The Minerals Council of South Africa (MCSA) has reported that mining contributed 351 billion rand (7.3 percent) to South Africa’s gross domestic product (GDP) during 2018, up from 335 billion rand (6.8 percent) in 2017. Total employee earnings have made large gains from 14.7 billion rand in 2007 to 26.5 billion rand last year.
Additionally, gold sales declined by 15 percent to land at R69.9 billion in 2018, down from the R82.7 billion in 2017. The gold industry in South Africa also took a hit when its gold production decreased to 132.2 tonnes last year, down from the 136.8 tonnes of output in the prior year. It is worth noting that South African gold only accounts for 4.2 percent of global gold production.
South African gold: Politics
In recent years, South Africa has been hit with political strife, mostly due to conflicts between the Association of Mineworkers and Construction Union (AMCU) and gold producers in the area. AMCU has held many protests and strikes at several gold and platinum mines within the last two years in the hopes of garnering more wages and stopping any merger between companies in which the union believed job loss would ensue.
In 2017, South Africa proposed a suspension on the granting of applications for prospecting and mining rights pending a court case to review new mining laws. As a result, share prices of some of the mining companies operating in the country dipped. Sibanye-Stillwater (NYSE:SBGL,JSE:SGL), South Africa’s largest gold producer, lost 1.61 percent on the back of the news, and AngloGold Ashanti (ASX:AGG,NYSE:AU), the world’s third-biggest gold producer, saw its share price decrease by 0.91 percent.
Towards the beginning of last year, AngloGold called for better mining regulations in South Africa. “At present, we have anything but a conducive regulatory environment,” the miner said. “The relationship between the Department of Mineral Resources and industry is at an all-time low.” The company further stated that targets are changed every time the country’s mining charter is reviewed.
Aside from regulations, AngloGold also let it known that it thinks the South African mining industry would benefit from a more stable political environment, revitalized rail and port infrastructure, investment promotion and a better understanding of financial returns and fund flows.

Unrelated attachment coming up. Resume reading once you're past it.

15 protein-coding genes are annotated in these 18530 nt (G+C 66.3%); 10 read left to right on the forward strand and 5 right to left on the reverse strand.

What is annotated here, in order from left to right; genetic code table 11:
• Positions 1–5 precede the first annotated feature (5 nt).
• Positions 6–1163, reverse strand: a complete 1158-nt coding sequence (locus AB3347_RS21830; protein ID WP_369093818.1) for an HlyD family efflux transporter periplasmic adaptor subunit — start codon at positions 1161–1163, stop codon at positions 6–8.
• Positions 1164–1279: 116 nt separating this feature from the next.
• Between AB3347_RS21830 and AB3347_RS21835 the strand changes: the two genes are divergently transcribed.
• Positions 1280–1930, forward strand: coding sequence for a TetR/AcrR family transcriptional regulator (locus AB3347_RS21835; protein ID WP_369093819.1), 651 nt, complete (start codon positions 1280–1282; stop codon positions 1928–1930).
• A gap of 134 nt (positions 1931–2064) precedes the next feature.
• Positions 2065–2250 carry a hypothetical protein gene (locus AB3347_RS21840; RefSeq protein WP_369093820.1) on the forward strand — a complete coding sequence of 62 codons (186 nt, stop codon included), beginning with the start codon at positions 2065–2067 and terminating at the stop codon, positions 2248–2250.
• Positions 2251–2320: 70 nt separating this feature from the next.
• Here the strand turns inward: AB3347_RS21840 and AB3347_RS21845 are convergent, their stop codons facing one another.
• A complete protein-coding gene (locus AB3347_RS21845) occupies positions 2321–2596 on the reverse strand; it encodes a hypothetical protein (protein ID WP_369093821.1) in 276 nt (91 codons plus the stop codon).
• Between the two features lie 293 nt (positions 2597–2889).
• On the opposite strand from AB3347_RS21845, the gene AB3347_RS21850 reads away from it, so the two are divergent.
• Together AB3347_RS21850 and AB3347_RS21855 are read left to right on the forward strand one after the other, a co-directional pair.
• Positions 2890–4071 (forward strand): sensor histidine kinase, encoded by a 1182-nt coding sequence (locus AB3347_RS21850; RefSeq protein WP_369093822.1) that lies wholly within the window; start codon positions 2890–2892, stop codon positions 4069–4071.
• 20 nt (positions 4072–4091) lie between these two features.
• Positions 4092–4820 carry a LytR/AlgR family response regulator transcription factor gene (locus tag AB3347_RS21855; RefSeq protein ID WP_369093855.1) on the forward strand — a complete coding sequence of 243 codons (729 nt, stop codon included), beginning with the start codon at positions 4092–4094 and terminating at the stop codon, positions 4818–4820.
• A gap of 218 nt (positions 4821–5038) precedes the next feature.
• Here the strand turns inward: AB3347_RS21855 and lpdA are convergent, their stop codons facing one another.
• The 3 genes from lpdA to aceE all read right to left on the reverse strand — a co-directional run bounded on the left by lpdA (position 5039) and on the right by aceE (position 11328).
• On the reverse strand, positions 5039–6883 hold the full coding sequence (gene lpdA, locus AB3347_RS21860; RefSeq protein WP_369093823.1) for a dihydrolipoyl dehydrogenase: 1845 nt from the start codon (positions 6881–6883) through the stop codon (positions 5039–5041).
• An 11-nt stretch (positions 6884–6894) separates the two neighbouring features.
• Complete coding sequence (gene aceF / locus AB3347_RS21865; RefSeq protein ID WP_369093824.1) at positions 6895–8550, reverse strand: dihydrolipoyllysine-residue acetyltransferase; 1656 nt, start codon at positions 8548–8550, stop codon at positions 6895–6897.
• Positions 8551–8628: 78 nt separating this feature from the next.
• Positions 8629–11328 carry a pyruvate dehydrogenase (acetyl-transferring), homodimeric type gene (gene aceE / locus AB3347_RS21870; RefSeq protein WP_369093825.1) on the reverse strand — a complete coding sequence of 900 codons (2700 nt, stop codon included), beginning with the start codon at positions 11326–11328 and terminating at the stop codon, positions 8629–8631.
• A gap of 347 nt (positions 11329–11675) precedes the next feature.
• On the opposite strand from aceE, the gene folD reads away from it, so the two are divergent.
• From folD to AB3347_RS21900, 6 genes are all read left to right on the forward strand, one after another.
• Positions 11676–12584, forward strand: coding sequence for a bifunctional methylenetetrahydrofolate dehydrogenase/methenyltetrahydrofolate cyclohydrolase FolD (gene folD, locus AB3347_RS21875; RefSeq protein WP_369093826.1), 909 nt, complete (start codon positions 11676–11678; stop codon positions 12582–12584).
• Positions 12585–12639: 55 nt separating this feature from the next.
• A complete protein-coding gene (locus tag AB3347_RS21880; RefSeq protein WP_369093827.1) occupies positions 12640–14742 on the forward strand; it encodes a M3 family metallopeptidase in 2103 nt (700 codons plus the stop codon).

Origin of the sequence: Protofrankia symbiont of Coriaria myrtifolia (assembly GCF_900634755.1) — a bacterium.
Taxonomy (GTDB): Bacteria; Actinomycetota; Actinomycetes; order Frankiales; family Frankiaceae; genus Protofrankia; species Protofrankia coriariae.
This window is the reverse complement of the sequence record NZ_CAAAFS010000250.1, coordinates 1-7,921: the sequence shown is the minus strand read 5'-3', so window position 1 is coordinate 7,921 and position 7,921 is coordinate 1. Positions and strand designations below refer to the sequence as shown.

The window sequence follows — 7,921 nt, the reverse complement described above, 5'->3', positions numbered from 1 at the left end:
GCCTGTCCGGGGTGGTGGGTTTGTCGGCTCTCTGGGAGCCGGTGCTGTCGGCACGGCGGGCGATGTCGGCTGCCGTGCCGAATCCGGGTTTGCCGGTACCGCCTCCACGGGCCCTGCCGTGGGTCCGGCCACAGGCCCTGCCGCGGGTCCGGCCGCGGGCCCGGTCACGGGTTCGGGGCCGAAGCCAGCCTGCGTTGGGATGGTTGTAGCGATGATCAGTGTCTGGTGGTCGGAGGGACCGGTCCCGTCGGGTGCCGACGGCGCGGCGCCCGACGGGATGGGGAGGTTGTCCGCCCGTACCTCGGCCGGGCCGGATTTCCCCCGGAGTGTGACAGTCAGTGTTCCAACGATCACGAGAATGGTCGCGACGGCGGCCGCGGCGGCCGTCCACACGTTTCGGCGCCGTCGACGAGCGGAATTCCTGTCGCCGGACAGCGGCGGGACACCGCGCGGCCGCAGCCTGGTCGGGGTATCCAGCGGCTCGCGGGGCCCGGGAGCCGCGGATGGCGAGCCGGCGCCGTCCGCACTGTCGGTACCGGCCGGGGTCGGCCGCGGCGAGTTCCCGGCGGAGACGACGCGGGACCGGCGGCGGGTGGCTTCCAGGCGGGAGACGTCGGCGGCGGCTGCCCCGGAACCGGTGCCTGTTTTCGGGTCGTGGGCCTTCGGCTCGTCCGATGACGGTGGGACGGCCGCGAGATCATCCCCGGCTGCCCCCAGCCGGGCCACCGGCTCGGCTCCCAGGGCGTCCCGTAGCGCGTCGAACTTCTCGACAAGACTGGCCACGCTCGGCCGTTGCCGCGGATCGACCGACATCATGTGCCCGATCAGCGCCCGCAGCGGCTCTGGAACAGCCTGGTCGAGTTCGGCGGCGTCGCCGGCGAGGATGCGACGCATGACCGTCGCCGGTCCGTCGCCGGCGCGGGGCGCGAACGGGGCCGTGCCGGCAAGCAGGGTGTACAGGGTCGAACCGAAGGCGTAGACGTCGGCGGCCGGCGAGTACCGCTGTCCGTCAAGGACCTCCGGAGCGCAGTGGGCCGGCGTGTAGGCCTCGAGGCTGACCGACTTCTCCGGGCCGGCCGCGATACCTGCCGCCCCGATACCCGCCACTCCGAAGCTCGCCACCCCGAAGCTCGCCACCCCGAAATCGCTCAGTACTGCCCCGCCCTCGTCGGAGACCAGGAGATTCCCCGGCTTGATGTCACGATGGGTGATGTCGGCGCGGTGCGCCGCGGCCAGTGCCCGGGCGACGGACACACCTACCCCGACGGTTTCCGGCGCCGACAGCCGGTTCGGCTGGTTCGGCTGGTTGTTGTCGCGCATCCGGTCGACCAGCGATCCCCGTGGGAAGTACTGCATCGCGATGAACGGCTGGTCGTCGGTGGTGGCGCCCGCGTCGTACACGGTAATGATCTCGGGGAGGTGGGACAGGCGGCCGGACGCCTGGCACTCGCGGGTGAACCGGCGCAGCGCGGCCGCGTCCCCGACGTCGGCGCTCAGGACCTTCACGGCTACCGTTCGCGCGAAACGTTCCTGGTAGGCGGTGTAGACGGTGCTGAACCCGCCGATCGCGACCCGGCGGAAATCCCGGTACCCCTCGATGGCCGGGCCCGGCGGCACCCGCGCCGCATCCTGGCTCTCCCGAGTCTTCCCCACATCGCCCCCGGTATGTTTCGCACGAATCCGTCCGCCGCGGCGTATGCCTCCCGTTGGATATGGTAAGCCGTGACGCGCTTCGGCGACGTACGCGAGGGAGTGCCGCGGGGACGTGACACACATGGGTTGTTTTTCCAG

Furthermore, later that same year AngloGold stated that South Africa faces inevitable decline in gold production as shrinking output shows no sign of stopping. The miner noted that the country’s output will continue to shrink as miners hunt for deeper orebodies while trying to cut costs, leaving companies with operations in South Africa, AngloGold included, to question their future there.
South African gold: Growth potential
Despite economic and political concerns in the region, there is still room for growth in the gold space. One of the ways that gold miners in the region can increase productivity is through adopting technology geared to the mining industry, which could improve key dimensions of the drilling process.
In the medium and long term, localizing the value chain from mining operations, expanding downstream processing for key commodities and unlocking the potential of the country’s rich ore bodies are all possible in South Africa.
Increased investments in the mining sector is also extremely important in acceleration of South Africa’s economy. With the advancement of technologies and innovations on how gold is mined, the life of a mine can extend to 30 years or more and increased investment into these practises will garner more monetary advancement within the industry. According to the McKinsey Global Institute, production costs in South Africa have the potential to be cut by close to 20 percent in the medium term.
Additionally, as the mining sector grows, it has the potential to act as a catalyst for more stimulus within other sectors of the economy, including infrastructure, energy and transportation.
Finally, working with local communities within South Africa will also cause a growth in gold mining. By working on increasing the skills and safety of the individuals who work, or may one day work, at various gold mines in the region will help to increase productivity.
South African gold: South African gold producers